About 48,000 unionized academic workers across the University of California’s 10 campuses walked off the job, calling for better pay and benefits.

Jan. 9, 2022


The breakthrough in the protracted standoff over wages and other issues, which has roiled finals and grading as students recently ended the fall term, came after both sides agreed last week to bring in an independent mediator. Darrell Steinberg, the mayor of Sacramento and former leader of the state Senate who helped broker an agreement earlier this year between Kaiser Permanente and roughly 2,000 striking mental-health clinicians, stepped in to mediate.

Earlier, UAW 5810, which represents postdoctoral scholars and academic researchers, ratified a new contract that boosted their minimum pay to $70,000 with adjustments, among the highest in the nation. The new contract also offers increased support for child care and healthcare for dependents, along with transit subsidies and protection against harassment and bullying — provisions also offered to graduate student workers.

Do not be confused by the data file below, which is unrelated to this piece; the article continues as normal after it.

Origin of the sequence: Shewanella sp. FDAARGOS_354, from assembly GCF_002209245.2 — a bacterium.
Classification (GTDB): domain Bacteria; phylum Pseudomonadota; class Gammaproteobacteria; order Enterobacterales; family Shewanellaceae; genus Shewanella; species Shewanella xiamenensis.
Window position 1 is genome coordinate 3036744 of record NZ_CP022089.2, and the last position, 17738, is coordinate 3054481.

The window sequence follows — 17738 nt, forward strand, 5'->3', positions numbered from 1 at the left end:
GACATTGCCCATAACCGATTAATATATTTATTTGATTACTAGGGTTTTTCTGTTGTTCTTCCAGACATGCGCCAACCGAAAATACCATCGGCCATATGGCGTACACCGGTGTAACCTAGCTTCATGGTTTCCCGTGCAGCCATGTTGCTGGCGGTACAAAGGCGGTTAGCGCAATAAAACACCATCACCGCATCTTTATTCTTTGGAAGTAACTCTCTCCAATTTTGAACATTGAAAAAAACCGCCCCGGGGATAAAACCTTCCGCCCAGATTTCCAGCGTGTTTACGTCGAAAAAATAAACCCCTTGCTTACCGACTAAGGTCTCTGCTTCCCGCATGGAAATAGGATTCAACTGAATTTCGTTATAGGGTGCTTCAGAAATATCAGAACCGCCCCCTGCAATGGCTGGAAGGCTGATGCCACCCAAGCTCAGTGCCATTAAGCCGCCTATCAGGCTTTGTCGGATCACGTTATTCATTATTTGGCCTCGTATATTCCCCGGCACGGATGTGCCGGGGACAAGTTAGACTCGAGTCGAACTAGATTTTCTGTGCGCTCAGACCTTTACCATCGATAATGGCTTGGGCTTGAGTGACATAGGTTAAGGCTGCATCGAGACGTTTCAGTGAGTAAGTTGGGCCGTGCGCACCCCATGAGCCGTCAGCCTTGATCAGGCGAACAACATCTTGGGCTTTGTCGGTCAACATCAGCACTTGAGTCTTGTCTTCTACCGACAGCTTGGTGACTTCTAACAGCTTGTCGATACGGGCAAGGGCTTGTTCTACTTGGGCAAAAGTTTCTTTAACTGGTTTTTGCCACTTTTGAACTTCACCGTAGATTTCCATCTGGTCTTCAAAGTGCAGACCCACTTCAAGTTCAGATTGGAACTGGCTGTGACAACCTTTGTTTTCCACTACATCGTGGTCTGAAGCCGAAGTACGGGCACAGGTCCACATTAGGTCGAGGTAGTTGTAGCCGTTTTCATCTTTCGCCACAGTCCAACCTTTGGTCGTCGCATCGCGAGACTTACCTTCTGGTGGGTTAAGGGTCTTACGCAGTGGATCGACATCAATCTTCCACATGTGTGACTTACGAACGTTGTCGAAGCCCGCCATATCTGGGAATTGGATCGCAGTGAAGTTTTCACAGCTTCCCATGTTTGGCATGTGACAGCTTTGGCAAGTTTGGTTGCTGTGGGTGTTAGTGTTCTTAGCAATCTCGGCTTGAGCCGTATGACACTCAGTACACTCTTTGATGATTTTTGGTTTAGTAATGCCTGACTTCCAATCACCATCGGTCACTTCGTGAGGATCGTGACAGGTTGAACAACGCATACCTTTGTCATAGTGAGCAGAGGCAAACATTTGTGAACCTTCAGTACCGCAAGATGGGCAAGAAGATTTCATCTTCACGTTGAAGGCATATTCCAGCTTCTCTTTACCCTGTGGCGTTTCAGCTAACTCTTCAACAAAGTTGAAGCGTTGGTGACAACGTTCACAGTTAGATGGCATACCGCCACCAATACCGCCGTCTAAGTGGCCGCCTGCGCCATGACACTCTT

“I would like to thank Mayor Steinberg, and negotiators for both the University and the UAW, for coming together in a spirit of compromise to reach this tentative agreement. This is a positive step forward for the University and for our students, and I am grateful for the progress we have made together,” UC President Michael V. Drake said in a statement.

“Our Academic Student Employees and Graduate Student Researchers are central to our academic enterprise and make incredible contributions to the University’s mission of research and education. These agreements will place our graduate student employees among the best supported in public higher education. If approved, these contracts will honor their critical work and allow us to continue attracting the top academic talent from across California and around the world. I would also like to thank our faculty, students, and staff, who have managed the burden of this strike with dedication and patience over the last month.”

In its fourth week, the massive academic workers strike has led to canceled finals, delayed grades and growing angst among students.

Dec. 8, 2022

Steinberg, in a statement, congratulated both sides for ending what he called a “difficult impasse.”

“The union fought hard to ensure that the university’s graduate students make a living wage at every campus community. They achieved a new national standard for their members,” Steinberg said.

“President Drake’s leadership is a model for other universities throughout the country. This agreement represents a fundamental transformation for graduate level higher education.”

UC Board of Regents Chair Richard Leib praised Steinberg for helping the two sides break through the standoff in just a week. “It’s been the goal for us to support our graduate students and this agreement will allow us to continue to attract the best and the brightest,” he said.